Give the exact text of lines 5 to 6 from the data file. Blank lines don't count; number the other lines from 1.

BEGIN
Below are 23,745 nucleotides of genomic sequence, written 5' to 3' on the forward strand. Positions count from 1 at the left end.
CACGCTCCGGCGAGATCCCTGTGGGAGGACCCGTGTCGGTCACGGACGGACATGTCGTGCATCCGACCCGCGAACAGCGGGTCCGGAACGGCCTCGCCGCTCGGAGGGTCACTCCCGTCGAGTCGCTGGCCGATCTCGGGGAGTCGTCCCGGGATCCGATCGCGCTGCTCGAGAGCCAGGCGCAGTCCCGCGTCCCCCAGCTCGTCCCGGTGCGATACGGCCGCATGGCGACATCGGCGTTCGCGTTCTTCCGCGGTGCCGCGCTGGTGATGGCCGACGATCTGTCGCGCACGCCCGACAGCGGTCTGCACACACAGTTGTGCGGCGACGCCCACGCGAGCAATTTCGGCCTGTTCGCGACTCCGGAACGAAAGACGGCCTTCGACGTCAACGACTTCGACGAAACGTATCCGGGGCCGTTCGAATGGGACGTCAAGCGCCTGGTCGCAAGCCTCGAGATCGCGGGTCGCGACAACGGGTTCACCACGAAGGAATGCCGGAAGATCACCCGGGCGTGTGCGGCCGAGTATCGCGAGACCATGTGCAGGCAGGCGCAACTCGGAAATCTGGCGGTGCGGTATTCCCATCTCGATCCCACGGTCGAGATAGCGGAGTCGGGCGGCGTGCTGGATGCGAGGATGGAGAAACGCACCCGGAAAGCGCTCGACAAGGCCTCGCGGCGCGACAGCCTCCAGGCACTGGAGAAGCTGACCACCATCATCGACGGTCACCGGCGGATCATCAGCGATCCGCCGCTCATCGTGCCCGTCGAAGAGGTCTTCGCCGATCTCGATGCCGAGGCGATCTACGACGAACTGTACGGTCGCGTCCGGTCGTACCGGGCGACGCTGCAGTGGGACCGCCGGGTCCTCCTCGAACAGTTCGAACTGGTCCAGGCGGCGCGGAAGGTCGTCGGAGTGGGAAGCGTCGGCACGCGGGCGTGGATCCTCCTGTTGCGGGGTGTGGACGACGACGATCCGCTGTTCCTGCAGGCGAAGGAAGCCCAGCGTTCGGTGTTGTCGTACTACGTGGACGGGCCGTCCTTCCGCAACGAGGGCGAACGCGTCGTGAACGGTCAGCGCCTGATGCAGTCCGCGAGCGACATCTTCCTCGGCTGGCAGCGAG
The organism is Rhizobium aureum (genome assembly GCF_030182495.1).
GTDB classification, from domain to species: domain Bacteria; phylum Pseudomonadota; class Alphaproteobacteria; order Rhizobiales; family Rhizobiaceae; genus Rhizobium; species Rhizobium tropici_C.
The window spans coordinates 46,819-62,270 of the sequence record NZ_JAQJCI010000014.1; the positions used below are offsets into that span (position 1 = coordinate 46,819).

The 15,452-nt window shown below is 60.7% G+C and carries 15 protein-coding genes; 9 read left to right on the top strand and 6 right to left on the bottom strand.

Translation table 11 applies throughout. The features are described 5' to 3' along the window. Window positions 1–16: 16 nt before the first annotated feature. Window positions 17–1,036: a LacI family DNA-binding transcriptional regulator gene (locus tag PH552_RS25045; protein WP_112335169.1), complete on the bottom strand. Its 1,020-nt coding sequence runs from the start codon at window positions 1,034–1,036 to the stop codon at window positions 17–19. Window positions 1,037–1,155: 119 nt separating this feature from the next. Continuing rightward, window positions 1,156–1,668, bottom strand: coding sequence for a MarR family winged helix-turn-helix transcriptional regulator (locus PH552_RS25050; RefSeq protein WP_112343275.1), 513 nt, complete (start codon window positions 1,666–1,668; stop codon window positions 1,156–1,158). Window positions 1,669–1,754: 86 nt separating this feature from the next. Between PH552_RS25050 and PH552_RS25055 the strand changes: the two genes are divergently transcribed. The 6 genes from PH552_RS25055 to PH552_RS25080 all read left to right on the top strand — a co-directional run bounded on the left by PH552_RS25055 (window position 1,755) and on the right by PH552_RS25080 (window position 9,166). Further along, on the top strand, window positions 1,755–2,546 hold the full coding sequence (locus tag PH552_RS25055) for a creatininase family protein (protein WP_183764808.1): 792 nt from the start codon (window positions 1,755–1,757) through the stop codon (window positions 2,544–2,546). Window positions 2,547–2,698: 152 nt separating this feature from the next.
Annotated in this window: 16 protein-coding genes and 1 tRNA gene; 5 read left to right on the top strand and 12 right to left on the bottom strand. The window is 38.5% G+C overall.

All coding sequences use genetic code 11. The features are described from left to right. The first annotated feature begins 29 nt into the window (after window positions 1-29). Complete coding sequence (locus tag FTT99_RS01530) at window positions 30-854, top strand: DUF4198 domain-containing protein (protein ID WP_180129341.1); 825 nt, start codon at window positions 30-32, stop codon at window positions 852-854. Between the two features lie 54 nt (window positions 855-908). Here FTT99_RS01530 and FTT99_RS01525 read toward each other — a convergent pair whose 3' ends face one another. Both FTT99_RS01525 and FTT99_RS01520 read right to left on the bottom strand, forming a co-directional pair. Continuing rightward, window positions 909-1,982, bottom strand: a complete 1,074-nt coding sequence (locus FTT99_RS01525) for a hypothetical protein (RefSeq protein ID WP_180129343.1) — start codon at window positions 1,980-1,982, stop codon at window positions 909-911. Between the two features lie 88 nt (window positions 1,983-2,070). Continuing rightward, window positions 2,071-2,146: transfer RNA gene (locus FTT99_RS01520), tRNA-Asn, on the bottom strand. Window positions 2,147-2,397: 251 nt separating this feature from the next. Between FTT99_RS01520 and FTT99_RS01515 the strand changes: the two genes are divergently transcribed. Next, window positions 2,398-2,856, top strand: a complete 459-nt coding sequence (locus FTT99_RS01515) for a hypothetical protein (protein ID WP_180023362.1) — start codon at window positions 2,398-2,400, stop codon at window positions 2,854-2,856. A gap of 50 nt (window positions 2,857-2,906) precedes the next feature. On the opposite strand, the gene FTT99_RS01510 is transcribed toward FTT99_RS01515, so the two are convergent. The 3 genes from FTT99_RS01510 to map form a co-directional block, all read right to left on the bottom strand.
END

The window spans coordinates 46,819-62,270 of the sequence record NZ_JAQJCI010000014.1; the positions used below are offsets into that span (position 1 = coordinate 46,819).

The 15,452-nt window shown below is 60.7% G+C and carries 15 protein-coding genes; 9 read left to right on the top strand and 6 right to left on the bottom strand.